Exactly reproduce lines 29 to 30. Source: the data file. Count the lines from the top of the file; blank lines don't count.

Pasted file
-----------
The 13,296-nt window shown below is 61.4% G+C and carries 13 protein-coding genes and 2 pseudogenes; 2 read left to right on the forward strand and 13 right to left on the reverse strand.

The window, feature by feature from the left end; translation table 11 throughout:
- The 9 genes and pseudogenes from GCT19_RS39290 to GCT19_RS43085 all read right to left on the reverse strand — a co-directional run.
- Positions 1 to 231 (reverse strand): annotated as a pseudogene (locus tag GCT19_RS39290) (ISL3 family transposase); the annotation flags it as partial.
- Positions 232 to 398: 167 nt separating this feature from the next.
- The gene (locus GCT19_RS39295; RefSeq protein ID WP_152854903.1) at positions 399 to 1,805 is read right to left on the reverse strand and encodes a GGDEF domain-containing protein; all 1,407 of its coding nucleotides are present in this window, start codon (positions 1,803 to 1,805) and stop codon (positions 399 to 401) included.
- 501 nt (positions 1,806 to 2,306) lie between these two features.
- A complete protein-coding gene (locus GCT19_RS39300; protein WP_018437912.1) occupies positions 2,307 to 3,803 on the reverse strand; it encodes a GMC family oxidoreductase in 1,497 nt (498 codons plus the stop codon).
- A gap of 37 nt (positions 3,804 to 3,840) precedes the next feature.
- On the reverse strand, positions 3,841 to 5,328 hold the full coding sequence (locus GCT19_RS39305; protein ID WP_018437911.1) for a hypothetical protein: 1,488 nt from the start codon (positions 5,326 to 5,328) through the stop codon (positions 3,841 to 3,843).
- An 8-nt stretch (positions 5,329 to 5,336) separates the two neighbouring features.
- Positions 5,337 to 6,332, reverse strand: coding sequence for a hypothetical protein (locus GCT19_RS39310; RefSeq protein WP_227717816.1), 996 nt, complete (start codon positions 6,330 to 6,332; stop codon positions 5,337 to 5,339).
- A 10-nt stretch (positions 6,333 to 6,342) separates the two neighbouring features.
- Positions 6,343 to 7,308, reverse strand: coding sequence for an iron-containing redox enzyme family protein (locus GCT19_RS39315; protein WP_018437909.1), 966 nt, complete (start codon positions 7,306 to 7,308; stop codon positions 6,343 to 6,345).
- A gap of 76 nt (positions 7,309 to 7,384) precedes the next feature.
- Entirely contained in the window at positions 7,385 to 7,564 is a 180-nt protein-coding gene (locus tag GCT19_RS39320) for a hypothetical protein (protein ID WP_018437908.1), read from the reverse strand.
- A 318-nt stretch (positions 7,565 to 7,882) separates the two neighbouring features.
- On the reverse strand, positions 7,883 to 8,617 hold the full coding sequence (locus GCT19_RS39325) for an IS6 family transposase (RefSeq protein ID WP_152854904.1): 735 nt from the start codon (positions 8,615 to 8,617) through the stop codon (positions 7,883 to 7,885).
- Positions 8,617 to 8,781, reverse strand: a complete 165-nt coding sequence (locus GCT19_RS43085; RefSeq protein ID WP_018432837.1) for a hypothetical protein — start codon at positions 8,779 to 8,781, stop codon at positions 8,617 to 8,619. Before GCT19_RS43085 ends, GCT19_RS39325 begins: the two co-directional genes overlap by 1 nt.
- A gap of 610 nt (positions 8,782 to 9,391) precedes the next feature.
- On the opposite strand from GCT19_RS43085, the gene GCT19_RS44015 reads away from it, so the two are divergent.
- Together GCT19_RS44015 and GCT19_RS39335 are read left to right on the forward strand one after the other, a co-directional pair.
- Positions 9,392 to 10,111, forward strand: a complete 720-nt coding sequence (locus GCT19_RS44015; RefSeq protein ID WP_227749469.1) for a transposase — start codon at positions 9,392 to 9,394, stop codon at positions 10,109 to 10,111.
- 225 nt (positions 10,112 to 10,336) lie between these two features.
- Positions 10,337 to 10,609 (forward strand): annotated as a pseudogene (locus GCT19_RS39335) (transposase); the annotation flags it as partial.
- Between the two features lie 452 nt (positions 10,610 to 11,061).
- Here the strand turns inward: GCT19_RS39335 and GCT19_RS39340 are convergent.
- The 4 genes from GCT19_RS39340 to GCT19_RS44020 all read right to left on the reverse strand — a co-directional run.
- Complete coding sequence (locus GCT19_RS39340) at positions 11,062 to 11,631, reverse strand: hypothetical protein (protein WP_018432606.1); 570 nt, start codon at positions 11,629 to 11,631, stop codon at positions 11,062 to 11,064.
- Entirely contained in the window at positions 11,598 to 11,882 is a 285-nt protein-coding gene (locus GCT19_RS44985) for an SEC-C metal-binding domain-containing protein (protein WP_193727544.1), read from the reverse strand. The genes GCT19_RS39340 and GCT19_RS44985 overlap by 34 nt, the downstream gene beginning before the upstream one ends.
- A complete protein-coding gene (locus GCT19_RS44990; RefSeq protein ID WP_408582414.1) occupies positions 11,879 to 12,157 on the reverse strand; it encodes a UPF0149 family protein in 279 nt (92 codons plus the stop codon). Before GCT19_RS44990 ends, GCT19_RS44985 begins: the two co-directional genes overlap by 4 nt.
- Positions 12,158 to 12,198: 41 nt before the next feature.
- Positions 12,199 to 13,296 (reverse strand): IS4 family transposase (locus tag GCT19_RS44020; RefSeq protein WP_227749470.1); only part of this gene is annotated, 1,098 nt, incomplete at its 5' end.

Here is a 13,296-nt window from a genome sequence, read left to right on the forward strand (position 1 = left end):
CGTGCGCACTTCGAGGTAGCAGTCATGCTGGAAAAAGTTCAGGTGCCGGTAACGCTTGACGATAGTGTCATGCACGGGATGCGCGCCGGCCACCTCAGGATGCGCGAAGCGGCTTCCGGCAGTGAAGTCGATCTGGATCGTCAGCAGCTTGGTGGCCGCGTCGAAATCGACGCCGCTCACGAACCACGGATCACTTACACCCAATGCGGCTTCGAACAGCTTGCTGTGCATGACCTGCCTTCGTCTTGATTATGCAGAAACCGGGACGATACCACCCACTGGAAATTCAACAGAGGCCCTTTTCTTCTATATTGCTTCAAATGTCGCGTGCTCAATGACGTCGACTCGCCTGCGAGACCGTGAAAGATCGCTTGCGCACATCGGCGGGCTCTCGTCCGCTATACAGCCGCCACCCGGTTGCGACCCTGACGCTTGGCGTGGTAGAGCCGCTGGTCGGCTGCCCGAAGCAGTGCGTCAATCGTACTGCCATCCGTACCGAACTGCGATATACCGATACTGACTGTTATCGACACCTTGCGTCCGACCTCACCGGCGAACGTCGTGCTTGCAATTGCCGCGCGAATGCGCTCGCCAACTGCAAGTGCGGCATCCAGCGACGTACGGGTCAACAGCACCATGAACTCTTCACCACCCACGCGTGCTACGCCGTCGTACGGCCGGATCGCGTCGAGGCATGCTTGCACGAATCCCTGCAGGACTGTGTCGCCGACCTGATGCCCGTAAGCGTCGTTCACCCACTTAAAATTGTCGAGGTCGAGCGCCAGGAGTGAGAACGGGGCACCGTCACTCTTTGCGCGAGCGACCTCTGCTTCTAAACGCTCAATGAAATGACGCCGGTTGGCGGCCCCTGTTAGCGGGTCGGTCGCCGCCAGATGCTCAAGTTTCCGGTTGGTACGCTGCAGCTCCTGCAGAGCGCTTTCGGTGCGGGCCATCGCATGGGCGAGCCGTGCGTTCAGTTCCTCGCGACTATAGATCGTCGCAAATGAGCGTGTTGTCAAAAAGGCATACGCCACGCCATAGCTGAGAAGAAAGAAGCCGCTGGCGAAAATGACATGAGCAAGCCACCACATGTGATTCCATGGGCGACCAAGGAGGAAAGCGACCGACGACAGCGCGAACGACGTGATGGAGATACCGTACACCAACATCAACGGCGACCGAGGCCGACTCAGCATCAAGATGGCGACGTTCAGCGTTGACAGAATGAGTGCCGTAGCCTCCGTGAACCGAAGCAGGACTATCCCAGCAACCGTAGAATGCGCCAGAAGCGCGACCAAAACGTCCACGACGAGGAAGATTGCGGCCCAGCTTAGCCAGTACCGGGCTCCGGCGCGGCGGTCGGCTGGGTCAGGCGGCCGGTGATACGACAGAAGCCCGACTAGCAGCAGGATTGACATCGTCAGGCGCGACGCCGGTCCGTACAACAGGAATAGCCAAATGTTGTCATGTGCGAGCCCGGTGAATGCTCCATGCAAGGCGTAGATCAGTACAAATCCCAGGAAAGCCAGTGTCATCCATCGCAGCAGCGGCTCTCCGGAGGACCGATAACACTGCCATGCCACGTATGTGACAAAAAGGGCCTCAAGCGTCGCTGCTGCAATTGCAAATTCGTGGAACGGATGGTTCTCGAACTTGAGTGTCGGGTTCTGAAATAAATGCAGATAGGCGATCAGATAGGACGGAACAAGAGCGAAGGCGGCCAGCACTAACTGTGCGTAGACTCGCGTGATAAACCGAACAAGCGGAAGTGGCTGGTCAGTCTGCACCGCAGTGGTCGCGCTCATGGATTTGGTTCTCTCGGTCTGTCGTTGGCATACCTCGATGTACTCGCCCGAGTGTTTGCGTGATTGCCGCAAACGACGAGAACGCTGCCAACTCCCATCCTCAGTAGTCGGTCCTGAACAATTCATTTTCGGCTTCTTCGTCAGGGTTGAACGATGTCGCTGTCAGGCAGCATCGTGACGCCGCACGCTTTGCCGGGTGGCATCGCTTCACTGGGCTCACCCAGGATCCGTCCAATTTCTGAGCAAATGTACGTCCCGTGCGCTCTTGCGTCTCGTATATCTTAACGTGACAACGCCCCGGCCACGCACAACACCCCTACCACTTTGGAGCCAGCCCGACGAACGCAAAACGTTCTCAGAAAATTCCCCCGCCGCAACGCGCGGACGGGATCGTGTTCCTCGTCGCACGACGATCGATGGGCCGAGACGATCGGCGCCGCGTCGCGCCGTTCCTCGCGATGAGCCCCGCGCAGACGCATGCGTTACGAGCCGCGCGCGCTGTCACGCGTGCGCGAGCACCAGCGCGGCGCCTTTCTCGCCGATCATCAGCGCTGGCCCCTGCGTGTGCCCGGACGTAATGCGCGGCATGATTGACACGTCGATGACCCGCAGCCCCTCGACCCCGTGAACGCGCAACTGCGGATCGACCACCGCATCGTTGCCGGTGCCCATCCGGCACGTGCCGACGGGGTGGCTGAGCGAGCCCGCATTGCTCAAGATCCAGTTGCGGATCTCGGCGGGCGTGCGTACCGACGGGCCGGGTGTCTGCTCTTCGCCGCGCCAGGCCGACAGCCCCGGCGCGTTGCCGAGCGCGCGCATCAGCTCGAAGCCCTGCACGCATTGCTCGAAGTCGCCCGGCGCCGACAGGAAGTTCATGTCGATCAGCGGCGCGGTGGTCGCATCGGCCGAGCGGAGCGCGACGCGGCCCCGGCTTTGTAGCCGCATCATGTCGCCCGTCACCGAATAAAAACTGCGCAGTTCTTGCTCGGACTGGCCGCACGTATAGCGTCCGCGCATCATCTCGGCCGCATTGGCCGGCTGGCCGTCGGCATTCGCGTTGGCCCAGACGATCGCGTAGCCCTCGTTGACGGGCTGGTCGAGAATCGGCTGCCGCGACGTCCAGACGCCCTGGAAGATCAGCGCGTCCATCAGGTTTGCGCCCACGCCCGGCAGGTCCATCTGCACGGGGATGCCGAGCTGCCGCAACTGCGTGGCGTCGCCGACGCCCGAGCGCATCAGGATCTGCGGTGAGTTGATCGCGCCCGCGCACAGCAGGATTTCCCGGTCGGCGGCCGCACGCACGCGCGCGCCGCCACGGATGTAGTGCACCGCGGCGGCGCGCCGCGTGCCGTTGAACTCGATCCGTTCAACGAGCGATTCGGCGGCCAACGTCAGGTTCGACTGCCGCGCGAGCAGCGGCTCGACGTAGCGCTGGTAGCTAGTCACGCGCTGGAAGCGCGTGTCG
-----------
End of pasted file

- Complete coding sequence (locus GCT19_RS39340) at positions 11,062 to 11,631, reverse strand: hypothetical protein (protein WP_018432606.1); 570 nt, start codon at positions 11,629 to 11,631, stop codon at positions 11,062 to 11,064.
- Entirely contained in the window at positions 11,598 to 11,882 is a 285-nt protein-coding gene (locus GCT19_RS44985) for an SEC-C metal-binding domain-containing protein (protein WP_193727544.1), read from the reverse strand. The genes GCT19_RS39340 and GCT19_RS44985 overlap by 34 nt, the downstream gene beginning before the upstream one ends.